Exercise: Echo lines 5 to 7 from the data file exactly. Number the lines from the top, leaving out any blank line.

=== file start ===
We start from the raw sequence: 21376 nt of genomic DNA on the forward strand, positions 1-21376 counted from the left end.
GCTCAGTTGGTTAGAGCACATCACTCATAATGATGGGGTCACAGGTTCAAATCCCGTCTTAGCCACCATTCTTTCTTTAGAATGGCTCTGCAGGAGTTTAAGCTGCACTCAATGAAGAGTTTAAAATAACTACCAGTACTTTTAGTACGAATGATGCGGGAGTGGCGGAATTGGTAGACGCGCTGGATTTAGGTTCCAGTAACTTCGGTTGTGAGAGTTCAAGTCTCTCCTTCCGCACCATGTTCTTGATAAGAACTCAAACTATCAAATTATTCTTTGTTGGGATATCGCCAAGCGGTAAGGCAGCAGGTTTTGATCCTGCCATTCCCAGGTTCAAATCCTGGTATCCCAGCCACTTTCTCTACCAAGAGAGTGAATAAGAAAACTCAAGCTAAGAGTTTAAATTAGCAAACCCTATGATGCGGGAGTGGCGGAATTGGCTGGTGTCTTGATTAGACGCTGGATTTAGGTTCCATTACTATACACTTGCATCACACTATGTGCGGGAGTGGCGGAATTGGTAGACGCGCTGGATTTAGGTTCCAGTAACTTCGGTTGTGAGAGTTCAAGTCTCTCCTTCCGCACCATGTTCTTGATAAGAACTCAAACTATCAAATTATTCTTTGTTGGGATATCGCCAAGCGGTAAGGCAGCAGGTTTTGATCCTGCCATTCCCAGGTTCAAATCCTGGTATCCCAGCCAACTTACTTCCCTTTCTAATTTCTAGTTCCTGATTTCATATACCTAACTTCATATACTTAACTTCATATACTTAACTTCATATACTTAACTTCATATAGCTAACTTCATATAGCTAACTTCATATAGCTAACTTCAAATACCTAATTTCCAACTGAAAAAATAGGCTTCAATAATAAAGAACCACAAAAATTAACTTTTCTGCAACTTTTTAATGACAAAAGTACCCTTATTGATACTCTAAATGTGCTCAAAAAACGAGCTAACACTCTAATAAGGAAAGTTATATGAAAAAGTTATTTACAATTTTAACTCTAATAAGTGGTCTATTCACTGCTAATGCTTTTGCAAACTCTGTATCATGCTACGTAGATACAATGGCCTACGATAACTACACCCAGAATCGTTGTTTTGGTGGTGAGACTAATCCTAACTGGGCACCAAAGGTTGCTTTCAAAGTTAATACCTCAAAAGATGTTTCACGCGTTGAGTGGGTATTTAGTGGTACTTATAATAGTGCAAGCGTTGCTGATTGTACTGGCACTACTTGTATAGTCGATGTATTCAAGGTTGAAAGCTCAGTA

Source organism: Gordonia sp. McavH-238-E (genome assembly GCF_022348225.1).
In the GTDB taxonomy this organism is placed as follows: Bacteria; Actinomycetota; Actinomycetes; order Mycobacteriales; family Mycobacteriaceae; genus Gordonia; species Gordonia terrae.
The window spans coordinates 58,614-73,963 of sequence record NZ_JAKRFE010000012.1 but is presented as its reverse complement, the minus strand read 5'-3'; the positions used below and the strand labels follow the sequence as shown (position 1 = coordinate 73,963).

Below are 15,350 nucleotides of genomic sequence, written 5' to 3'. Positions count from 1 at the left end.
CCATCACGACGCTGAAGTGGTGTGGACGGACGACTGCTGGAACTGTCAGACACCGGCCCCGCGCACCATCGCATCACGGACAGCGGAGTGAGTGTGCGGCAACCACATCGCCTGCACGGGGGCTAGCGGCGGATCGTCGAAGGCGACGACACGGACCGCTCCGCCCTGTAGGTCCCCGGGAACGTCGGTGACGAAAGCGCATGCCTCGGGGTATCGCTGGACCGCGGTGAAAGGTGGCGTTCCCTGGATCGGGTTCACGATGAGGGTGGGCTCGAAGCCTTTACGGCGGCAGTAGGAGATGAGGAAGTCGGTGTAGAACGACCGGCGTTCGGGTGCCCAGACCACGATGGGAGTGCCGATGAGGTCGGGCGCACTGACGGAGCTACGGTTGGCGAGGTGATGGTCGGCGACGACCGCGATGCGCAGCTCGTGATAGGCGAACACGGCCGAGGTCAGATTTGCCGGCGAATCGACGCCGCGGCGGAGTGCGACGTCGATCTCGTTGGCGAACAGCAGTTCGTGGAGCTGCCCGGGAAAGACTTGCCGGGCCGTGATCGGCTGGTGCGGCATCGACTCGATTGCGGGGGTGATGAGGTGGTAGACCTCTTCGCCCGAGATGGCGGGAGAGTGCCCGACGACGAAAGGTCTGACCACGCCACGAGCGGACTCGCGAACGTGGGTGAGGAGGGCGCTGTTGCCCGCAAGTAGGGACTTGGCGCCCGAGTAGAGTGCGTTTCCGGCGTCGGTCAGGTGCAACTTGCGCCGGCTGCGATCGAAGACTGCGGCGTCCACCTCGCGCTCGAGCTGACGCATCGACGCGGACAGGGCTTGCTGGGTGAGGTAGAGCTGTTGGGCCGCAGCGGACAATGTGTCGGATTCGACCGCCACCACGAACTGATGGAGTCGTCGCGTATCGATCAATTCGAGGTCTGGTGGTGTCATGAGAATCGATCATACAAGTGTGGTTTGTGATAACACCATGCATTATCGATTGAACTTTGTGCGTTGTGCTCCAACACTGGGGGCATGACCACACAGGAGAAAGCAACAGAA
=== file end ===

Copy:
The window spans coordinates 58,614-73,963 of sequence record NZ_JAKRFE010000012.1 but is presented as its reverse complement, the minus strand read 5'-3'; the positions used below and the strand labels follow the sequence as shown (position 1 = coordinate 73,963).

Below are 15,350 nucleotides of genomic sequence, written 5' to 3'. Positions count from 1 at the left end.
CCATCACGACGCTGAAGTGGTGTGGACGGACGACTGCTGGAACTGTCAGACACCGGCCCCGCGCACCATCGCATCACGGACAGCGGAGTGAGTGTGCGGCAACCACATCGCCTGCACGGGGGCTAGCGGCGGATCGTCGAAGGCGACGACACGGACCGCTCCGCCCTGTAGGTCCCCGGGAACGTCGGTGACGAAAGCGCATGCCTCGGGGTATCGCTGGACCGCGGTGAAAGGTGGCGTTCCCTGGATCGGGTTCACGATGAGGGTGGGCTCGAAGCCTTTACGGCGGCAGTAGGAGATGAGGAAGTCGGTGTAGAACGACCGGCGTTCGGGTGCCCAGACCACGATGGGAGTGCCGATGAGGTCGGGCGCACTGACGGAGCTACGGTTGGCGAGGTGATGGTCGGCGACGACCGCGATGCGCAGCTCGTGATAGGCGAACACGGCCGAGGTCAGATTTGCCGGCGAATCGACGCCGCGGCGGAGTGCGACGTCGATCTCGTTGGCGAACAGCAGTTCGTGGAGCTGCCCGGGAAAGACTTGCCGGGCCGTGATCGGCTGGTGCGGCATCGACTCGATTGCGGGGGTGATGAGGTGGTAGACCTCTTCGCCCGAGATGGCGGGAGAGTGCCCGACGACGAAAGGTCTGACCACGCCACGAGCGGACTCGCGAACGTGGGTGAGGAGGGCGCTGTTGCCCGCAAGTAGGGACTTGGCGCCCGAGTAGAGTGCGTTTCCGGCGTCGGTCAGGTGCAACTTGCGCCGGCTGCGATCGAAGACTGCGGCGTCCACCTCGCGCTCGAGCTGACGCATCGACGCGGACAGGGCTTGCTGGGTGAGGTAGAGCTGTTGGGCCGCAGCGGACAATGTGTCGGATTCGACCGCCACCACGAACTGATGGAGTCGTCGCGTATCGATCAATTCGAGGTCTGGTGGTGTCATGAGAATCGATCATACAAGTGTGGTTTGTGATAACACCATGCATTATCGATTGAACTTTGTGCGTTGTGCTCCAACACTGGGGGCATGACCACACAGGAGAAAGCAACAGAA